Supreme Court decision puts PIA requestors in stronger position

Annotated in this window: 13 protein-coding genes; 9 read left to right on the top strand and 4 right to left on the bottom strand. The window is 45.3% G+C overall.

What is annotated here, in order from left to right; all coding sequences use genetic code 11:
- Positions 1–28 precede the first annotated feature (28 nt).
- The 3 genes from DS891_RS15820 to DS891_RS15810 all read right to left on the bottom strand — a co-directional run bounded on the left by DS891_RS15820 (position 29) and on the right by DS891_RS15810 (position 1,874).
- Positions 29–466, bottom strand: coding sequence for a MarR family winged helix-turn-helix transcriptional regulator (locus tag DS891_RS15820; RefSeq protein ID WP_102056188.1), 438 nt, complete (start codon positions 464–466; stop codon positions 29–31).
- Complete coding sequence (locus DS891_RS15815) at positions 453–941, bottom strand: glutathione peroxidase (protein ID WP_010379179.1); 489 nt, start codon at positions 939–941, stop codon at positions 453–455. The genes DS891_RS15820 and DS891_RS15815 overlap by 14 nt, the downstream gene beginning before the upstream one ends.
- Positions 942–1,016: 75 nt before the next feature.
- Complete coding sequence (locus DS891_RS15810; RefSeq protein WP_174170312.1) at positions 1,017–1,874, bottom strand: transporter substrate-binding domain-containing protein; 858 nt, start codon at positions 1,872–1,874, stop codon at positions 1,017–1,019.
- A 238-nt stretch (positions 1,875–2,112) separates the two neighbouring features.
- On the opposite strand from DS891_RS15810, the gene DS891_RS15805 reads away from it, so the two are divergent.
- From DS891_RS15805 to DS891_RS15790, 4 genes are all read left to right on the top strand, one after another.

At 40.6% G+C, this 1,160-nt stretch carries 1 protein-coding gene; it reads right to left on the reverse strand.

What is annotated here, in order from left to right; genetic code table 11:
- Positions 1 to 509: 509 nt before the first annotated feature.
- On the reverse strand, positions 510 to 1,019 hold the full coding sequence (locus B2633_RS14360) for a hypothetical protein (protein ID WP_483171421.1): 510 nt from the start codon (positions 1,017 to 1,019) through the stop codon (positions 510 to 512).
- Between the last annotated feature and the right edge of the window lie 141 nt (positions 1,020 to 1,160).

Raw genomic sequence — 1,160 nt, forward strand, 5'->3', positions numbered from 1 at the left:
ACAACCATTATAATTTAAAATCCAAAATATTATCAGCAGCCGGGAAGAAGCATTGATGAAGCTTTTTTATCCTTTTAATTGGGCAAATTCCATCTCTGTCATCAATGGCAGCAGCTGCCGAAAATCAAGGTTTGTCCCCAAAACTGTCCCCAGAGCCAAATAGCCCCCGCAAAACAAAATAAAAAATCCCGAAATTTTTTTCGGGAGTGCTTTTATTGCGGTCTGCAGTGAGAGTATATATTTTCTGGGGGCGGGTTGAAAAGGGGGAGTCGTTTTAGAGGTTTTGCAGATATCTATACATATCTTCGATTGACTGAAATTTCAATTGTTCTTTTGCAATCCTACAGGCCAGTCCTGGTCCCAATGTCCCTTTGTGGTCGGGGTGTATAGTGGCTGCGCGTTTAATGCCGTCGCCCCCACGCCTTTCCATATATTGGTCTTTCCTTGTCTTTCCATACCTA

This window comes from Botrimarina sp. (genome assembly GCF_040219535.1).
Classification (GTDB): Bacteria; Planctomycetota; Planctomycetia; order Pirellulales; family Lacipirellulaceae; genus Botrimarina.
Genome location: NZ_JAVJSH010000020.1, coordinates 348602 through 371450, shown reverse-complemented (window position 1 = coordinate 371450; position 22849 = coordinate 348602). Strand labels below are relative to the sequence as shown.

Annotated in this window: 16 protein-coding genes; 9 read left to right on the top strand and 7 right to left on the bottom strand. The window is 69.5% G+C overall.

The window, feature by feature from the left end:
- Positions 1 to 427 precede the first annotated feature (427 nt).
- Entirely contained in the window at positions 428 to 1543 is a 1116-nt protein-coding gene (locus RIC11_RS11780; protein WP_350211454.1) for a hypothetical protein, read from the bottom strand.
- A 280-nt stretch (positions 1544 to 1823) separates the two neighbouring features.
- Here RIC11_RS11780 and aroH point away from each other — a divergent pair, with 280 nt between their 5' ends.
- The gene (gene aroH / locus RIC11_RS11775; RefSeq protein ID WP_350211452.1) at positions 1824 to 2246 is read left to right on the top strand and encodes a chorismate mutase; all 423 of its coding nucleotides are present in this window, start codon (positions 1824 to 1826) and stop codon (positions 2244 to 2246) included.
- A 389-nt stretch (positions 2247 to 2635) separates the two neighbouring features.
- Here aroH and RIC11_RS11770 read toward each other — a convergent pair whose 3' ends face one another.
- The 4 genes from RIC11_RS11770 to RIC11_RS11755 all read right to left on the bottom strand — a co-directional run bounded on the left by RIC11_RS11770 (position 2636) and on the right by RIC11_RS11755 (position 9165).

By JOSEPH R. LARSEN Segwick, LLP The Texas Supreme Court has given requestors significantly greater leverage in dealing with governmental bodies that utilize requests for ruling to the attorney general as a way to delay release of clearly public information. In its opinion in the case of Kallinen v. City of Houston, the court reversed and remanded the First Court of Appeals’ very problematic decision dismissing a case brought by two attorneys who had sought documents in connection with a study on the City of Houston’s red light cameras. Notably, these attorneys obtained documents in the suit that they then used to launch a successful referendum repealing the camera ordinance. They were also awarded over $90,000 in attorney’s fees, and only after the fee award, the City filed a “plea to the jurisdiction” on grounds the attorneys had brought the suit as soon as the City had requested an attorney general ruling instead of waiting until the ruling had been issued. The attorney general has 45 working days to issue its ruling, which translates into well over two months of calendar time. Flaws in previous ruling The Kallinen opinion identified several “flaws” in the court of appeals’ holding that a trial court lacks subject matter jurisdiction over a suit for mandamus against a governmental body until such time as the Attorney General has ruled. First, the Supreme Court rejected the court of appeals’ holding (and the City’s argument on appeal) on grounds that it equates information that is public information with information that has been determined by the attorney general must be released. The court said this would conflate two of the three grounds for mandamus jurisdiction. In this regard, Kallinen notes that the court of appeals ignored prior Supreme Court precedent cases allowing judicial review of attorney general rulings made in favor of the governmental bodies. Second, Kallinen holds that a proceeding before the attorney general is not a remedy to exhaust, it is a check on the governmental body. Third, the opinion holds that just because a governmental body seeks an attorney general ruling, there is no inference that the governmental body’s claim of exception is correct. This is a particularly important part of the holding because governmental bodies have a built in advantage before the attorney general in that the attorney general cannot determine issues of fact. Thus, we frequently see letter rulings relying on the factual assertions of the very governmental body from which the information is sought, and, while the requestor can file comments with the attorney general, it is difficult for the requestor to challenge these factual assertions. Requestors position strengthened The Kallinen opinion sets out specifically that while the governmental body is entitled to “insist on its position to a final ruling, . . . a requestor is not required to defer a suit for mandamus.” As a result of the holdings in Kallinen, where the governmental body’s factual assertions to the attorney general appear without merit, as well as where a governmental body is simply wrong in its legal argument regarding an exception to the Public Information Act, the requestor is in a position to threaten immediate suit with a much stronger chance of obtaining fees. Of course, the requestor must still “substantially prevail” to be entitled to fees. The Court concluded by holding that if the trial court “determines under the circumstances of a particular case, a decision from the Attorney General before adjudication of the merits of disclosure would be beneficial and any delay would not impinge on a requestor’s right to information, abatement would be within the court’s discretions,” but that the court of appeals erred in dismissing the case for want of jurisdiction. The statement on abatement is important in that the Court sets out that the trial court must consider whether abatement would “impinge on a requestor’s right to information” as part of its analysis.